Land right and tenure security, necessities to increase agricultural production
7/12/2012 9:30:24 PM -
GNA Feature by Kwabia Owusu-Mensah
Kumasi, July 12, GNA - It is not a deviation from the fact that agriculture is the bedrock of Ghana's socio-economic development.
Agricultural production and related activities account for more than 80 per cent of the country's Gross Domestic Product, while exports in the sector contribute significantly to the foreign exchange earnings.
Agriculture also serves as a source of employment for more than 80 per cent of Ghanaians who are engaged in commercial and subsistent production.
The contribution of cocoa as the mainstay of the economy has been well known and acknowledged by many people.
Non-traditional export crops such as mangoes, banana and pawpaw, are gaining prominence in the country.
Notwithstanding, the sector had over the years been plagued with numerous challenges. Among them are erratic rainfall pattern and occasional flooding as a result of climate change, depletion of soil nutrients, environmental degradation, lack of credit facilities to farmers, inappropriate farming methods, insufficient funding for research into the development of improved crop varieties and post harvest losses.
Governments had over the years done whatever could be done to address some of these problems in order to increase and sustain the contribution of the sector.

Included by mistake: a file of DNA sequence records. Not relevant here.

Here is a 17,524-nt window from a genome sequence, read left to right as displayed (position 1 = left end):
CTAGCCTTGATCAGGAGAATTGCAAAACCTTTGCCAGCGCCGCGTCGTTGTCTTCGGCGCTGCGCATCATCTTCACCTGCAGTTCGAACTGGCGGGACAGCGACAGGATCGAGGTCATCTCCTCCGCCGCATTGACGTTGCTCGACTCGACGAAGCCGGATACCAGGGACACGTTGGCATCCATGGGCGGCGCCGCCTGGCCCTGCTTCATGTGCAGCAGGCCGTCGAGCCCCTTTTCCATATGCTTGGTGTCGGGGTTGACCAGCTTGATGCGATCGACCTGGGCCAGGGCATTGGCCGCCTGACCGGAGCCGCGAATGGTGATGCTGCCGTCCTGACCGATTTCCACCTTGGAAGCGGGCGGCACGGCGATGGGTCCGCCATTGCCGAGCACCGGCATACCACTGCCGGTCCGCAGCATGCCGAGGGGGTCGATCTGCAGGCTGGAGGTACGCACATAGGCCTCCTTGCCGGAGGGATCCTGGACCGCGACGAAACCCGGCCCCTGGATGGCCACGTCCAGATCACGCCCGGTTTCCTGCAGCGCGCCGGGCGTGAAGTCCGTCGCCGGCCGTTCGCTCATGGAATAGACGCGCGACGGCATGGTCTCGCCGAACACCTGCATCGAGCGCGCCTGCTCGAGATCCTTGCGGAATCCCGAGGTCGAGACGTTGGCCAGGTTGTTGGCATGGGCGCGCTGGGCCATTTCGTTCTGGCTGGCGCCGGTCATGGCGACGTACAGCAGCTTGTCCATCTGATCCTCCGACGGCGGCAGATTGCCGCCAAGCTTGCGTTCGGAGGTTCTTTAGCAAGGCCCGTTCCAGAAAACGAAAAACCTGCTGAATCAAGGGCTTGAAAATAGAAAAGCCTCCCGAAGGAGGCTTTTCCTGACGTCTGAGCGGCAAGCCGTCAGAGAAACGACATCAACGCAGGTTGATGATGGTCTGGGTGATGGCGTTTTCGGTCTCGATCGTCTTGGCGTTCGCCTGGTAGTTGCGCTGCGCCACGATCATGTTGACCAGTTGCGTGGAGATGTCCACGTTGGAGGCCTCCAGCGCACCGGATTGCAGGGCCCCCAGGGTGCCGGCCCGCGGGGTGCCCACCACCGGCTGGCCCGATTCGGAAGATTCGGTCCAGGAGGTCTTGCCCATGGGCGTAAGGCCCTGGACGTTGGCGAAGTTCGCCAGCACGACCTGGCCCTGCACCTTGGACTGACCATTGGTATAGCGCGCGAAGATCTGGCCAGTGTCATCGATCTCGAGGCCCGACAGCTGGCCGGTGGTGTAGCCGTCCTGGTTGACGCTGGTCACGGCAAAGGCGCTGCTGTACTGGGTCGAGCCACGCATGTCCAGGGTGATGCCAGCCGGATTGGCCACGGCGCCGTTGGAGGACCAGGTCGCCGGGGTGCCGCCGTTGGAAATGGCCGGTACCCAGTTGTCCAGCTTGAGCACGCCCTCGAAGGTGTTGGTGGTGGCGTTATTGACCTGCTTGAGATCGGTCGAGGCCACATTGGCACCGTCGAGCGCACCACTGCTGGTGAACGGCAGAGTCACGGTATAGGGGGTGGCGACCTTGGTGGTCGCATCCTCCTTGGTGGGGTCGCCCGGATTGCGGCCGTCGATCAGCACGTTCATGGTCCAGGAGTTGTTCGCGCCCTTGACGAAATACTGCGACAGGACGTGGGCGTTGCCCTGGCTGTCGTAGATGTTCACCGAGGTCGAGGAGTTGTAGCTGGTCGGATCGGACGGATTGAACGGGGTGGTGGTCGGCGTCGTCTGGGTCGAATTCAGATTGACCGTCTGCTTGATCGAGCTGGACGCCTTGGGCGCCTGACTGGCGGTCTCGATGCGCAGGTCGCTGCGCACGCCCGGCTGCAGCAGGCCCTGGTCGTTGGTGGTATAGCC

One area, which has remained a serious challenge and inhibiting investments to grow the agricultural sector has been land tenure right and security, especially for tenant and caretaker farmers.
Most farmers in rural communities have over the years depended on the traditional customary agreement method called 'Abunu' or 'Abusa', which often tends to be oral or verbal for acquiring land as well as the sharing of farm produce.
This form of agreement is at times not well defined and properly documented and could therefore not serve as a legally binding material for litigation and settlement, especially in case of the death of one of the parties.
Experiences of long, bitter and resource-consuming litigations that emanate from these types of arrangements make people in the communities who are in similar situations reluctant to commit more resources and invest to increase productivity.
This has accounted for the continued subsistence nature and high level of poverty among many farmers.
It is therefore heart warming that a Kumasi-based non-governmental organisation, Land Resources Management Centre has developed innovative tools based on the traditional customary agreements to help address some of the bottlenecks in some communities in two districts in the Ashanti and Central Regions.
The beneficiary communities are Odikro-Nkwanta, Nyamaa, Kyekyewere, Bonkron, Atobrakrom and Kwafokrom in the Ahafo-Ano North District, in Ashanti Region and Akrofuom, Nkubem, Adadientem, Larteh Amambete and Hommado in the Assin South District, in the Central Region.
The project which is being implemented with financial support from the International Institute of Economic Development of the United Kingdom, aims at introducing innovations into the customary agreements to make them legally acceptable to secure the rights of landowners, tenants and caretakers.